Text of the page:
Eric Daniels on Freedom of Speech in American History, Lecture 1 of 3:
- Two words perfectly summarize the opening lecture of this course: Freakin’ Awesome. Eric Daniels — my very, very favorite of all the fabulous Objectivist lecturers — offered an hour and fifteen minutes of uber-high-bandwidth information on free speech. It was clear, comprehensible, and compelling. (I had no trouble taking copious good notes.) And, Eric looked at his notes once or twice the whole time — maybe. So as I said: Freakin’ Awesome.
- This lecture covered three foundational questions: (1) Do we have free speech today? (2) What is free speech? and (3) Why does free speech matter? (His answer for the third was particularly interesting in his emphasis on the epistemological roots of the right of free speech.) Eric then discussed — in some detail — the early history of free speech in America, particularly the state of English law on free speech (fascinating!), the First Amendment and the Sedition Act (not your father’s view!), and the restrictions on abolitionist speech in the mid-1830s (familiar ground for me, but now better integrated and understood).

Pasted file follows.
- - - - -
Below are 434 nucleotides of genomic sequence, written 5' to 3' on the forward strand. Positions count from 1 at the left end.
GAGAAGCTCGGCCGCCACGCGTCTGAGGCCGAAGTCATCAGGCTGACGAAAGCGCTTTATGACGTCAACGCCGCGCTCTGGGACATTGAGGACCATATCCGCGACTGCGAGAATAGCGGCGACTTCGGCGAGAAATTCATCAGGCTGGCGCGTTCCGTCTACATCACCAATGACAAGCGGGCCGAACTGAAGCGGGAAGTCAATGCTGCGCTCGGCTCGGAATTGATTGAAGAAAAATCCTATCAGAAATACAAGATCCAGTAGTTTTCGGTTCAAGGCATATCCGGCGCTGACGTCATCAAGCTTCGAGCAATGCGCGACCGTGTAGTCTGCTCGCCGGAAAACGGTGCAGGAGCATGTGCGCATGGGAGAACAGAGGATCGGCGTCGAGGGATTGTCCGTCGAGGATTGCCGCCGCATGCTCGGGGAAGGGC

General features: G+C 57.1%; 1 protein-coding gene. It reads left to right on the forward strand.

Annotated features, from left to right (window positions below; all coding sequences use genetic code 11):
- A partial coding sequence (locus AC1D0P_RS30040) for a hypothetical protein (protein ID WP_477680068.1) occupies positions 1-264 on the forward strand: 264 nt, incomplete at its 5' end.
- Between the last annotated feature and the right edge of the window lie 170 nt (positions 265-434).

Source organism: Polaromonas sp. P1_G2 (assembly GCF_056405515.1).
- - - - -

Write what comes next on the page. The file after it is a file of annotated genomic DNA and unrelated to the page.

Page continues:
Since I’m only taking one optional course this week, that single class was my whole conference today. So I spent some time working on my dissertation, talking with friends, and goofing off. Plus I got in a painfully good workout.
Finally, Paul and I had a particularly delightful dinner with friends — the kind of evening that I hope to vividly and fondly recall 50 years from now. That was beyond fantastic.
Oh and I forgot to mention this tidbit earlier: As of a few days ago, OCON 2008 had 455 attendees — and that was still growing. It’s a darn big conference.